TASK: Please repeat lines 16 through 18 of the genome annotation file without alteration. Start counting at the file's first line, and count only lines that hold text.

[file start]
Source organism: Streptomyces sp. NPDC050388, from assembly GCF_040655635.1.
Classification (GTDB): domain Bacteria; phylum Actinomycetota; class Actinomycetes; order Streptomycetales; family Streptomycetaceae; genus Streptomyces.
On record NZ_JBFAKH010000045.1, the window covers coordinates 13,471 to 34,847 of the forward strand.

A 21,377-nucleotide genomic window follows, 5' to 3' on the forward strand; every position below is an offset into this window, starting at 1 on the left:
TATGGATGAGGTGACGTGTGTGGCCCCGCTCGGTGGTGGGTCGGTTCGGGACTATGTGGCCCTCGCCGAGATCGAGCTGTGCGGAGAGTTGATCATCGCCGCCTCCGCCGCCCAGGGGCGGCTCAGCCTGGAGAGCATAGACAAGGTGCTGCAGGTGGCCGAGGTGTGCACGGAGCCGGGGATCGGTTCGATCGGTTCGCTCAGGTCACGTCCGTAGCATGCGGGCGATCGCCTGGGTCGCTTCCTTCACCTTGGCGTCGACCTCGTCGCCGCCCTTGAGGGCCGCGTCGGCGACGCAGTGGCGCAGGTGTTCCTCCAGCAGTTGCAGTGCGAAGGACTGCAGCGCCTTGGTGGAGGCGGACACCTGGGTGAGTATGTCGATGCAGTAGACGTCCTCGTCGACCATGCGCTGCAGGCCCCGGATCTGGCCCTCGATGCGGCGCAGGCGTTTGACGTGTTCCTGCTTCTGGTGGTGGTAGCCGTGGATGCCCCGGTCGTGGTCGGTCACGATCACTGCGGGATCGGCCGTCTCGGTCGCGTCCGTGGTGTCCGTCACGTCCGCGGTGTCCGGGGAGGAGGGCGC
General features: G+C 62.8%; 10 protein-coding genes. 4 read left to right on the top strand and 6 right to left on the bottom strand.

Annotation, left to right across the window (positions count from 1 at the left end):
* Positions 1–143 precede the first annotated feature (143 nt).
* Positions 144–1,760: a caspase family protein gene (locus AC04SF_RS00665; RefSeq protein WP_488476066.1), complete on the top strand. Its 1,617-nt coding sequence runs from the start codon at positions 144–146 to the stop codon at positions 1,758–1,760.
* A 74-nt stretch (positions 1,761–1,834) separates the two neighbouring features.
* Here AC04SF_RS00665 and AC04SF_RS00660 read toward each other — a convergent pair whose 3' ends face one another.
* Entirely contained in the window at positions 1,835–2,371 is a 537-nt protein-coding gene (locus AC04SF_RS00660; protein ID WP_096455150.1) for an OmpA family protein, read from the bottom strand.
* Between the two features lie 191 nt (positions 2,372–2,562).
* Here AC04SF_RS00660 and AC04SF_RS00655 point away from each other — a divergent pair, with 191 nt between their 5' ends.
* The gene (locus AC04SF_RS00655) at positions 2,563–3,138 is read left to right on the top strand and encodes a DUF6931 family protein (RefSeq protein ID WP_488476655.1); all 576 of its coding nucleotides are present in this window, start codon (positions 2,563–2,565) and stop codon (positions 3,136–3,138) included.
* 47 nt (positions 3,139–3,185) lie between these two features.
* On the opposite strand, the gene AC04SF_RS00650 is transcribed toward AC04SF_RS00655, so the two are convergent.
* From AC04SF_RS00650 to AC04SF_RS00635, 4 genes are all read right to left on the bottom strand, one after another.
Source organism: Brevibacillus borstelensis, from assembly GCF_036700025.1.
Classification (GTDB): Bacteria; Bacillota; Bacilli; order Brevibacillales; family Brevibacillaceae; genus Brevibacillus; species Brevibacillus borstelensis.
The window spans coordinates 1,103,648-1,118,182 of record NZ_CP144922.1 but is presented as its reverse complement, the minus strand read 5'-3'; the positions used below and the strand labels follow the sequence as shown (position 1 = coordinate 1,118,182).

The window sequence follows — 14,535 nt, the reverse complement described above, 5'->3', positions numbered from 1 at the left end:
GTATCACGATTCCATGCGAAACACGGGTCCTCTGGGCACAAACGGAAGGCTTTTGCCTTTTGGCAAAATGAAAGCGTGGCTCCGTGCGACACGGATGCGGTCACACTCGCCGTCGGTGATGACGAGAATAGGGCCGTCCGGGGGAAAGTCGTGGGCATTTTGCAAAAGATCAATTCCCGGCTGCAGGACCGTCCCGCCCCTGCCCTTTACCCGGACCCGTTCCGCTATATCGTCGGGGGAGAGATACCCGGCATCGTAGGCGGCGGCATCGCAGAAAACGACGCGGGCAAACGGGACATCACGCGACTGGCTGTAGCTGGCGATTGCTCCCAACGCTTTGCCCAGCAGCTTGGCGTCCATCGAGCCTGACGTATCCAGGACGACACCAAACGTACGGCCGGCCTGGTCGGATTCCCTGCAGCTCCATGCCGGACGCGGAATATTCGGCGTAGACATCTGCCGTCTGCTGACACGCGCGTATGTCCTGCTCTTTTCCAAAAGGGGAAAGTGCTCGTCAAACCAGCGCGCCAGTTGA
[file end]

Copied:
* 47 nt (positions 3,139–3,185) lie between these two features.
* On the opposite strand, the gene AC04SF_RS00650 is transcribed toward AC04SF_RS00655, so the two are convergent.
* From AC04SF_RS00650 to AC04SF_RS00635, 4 genes are all read right to left on the bottom strand, one after another.